Once you’ve found your niche market and designed your online store to cater for it, it is now time to optimise it correctly for search. SEO is absolutely vital to the success of any e-commerce project.

You can use keyword research tools like SEMRush again here to find out exactly what kind of searches are performed for your type of product, and ensure that your site contains all these keywords in all the right places, namely

The online store builders mentioned above give you a lot of control over SEO (with Bigcommerce probably coming in tops in this regard). If you plump for one of those products, make use of this functionality!

You’ll find more detailed information on how to make a site visible in Google here.

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5. Drive traffic to your store via blogging

A key way to attract traffic to an online store is to blog regularly about topics related to what you are selling.

This type of activity is basically known as ‘inbound marketing’ and if you don’t engage in it, you are potentially missing out on a huge number of sales.

By posting high-quality, keyword-rich blog posts related to your area of business, you are doing two things: one, maximising the chances of your site appearing in relevant search results, and two, showing you are an authority on the area of business you are operating in.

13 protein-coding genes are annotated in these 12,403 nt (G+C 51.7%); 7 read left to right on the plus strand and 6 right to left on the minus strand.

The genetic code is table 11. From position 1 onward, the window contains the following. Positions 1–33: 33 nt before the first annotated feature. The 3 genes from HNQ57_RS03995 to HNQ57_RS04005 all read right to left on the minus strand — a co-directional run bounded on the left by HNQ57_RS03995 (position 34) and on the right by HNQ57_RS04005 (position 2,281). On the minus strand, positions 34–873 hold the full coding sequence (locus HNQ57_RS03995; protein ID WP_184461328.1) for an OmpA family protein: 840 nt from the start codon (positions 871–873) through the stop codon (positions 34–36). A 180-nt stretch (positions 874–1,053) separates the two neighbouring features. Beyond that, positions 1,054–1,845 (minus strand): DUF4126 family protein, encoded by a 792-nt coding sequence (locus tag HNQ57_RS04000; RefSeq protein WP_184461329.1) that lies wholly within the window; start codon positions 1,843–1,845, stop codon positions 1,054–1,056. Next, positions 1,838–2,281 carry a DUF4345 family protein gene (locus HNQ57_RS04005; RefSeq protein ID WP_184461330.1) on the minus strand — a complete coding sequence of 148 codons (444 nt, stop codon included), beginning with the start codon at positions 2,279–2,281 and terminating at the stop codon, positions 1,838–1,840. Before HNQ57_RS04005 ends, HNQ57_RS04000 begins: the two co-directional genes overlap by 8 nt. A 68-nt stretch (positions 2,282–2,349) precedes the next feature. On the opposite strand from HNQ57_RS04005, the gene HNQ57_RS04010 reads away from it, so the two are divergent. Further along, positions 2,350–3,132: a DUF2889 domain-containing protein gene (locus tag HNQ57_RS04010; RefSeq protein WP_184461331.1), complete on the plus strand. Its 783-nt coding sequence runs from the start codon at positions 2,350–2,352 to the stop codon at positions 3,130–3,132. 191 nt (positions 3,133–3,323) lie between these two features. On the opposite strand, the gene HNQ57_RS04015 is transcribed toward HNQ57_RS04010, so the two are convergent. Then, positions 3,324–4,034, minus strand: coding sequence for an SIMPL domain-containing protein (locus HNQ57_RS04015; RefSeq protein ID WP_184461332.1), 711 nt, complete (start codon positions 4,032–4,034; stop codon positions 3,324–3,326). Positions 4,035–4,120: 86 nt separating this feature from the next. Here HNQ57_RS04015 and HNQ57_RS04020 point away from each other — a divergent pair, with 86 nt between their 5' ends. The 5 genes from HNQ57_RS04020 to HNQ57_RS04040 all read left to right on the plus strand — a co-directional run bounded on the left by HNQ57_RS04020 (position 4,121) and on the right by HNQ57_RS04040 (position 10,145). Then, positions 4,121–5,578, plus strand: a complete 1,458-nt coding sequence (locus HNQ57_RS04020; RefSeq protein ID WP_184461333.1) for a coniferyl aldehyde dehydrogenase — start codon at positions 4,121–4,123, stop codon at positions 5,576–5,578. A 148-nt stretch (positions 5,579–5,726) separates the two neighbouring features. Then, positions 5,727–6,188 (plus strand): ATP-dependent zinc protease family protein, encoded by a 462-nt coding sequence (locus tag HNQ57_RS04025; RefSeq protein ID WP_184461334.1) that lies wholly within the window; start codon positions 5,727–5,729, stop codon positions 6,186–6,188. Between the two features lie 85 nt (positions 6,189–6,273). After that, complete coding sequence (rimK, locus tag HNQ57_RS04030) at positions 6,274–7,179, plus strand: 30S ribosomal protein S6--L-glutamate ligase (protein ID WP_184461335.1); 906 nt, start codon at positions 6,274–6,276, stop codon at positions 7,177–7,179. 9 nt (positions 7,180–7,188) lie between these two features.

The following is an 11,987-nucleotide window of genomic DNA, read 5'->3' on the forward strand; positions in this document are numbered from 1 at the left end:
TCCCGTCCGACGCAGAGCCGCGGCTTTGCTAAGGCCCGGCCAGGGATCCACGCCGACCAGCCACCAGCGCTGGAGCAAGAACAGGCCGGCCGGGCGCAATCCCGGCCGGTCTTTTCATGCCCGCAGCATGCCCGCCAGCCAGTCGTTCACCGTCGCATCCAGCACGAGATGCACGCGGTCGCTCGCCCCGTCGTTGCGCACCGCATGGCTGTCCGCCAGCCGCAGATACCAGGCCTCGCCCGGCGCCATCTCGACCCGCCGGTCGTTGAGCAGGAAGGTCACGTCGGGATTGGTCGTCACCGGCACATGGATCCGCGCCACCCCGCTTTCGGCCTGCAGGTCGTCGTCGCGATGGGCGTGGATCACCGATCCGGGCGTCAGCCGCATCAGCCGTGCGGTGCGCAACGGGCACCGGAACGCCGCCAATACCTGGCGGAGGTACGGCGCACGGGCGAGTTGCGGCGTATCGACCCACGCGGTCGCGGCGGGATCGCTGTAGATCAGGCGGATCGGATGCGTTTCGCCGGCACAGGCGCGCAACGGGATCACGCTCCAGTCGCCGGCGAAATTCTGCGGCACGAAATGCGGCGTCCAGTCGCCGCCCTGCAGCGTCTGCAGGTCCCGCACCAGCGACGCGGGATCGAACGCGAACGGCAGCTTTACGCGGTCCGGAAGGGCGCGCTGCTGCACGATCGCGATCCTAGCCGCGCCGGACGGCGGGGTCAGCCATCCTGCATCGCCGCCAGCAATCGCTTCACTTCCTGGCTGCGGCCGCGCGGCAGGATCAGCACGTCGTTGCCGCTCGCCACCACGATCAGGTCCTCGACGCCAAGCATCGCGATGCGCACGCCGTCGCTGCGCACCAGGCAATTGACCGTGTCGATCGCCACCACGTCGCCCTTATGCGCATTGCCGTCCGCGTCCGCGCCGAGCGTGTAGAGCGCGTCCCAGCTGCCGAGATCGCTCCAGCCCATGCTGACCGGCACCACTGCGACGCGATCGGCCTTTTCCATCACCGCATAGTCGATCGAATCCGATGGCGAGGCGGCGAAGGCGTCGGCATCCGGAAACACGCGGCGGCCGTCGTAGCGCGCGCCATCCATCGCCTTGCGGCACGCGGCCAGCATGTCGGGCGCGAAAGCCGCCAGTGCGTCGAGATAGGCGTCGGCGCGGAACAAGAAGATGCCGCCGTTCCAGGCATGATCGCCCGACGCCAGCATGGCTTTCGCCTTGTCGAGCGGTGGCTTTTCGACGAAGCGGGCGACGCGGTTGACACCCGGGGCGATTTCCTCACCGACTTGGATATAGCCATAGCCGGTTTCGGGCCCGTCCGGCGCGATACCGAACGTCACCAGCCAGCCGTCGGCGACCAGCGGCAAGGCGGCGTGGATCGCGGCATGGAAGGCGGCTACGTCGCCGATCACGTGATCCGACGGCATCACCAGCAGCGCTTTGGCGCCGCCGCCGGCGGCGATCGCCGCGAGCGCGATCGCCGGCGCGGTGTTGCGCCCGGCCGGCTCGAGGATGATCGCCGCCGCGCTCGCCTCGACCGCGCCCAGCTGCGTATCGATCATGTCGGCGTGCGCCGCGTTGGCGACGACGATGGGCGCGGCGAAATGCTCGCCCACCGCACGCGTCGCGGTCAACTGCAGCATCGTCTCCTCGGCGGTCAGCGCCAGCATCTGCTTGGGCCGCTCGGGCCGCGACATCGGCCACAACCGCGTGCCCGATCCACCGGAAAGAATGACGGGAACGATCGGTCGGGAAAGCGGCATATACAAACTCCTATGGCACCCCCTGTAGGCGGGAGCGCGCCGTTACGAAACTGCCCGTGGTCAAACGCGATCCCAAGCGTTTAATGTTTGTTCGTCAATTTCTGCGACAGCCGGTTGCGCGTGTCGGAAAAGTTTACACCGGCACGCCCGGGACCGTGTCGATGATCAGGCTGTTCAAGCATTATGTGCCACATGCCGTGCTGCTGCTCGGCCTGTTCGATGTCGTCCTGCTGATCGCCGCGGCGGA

Potential buyers of your products will have greater confidence in vendors who clearly have a passion for, and understanding of, all things relating to their goods.

Top tip: check out our comprehensive guide on how to increase traffic to your blog to discover the 10 things you need to do to make your blog really take off.


6. Use online ads to promote your store

If you have the budget, it’s definitely worth running some online ads to promote your online store’s products. A good starting point for this is Google Adwords and Facebook ads.

Google Ads

Using Google Ads involves identifying (and paying for) relevant search phrases that will display adverts for your store/products alongside ‘organic’ Google search results.

In my experience, Google Ads campaigns generally work well when you are selling relatively expensive products.

For example, you might be able to live with a Googld Ads ‘cost per acquisition’ of £50 (i.e., where you spend £50 on ads to generate one sale) to sell a product if that product – let’s say a TV – retails at £1000; but if you end up spending £50 on ads to sell one CD that retails at £10…well, a different approach might be needed.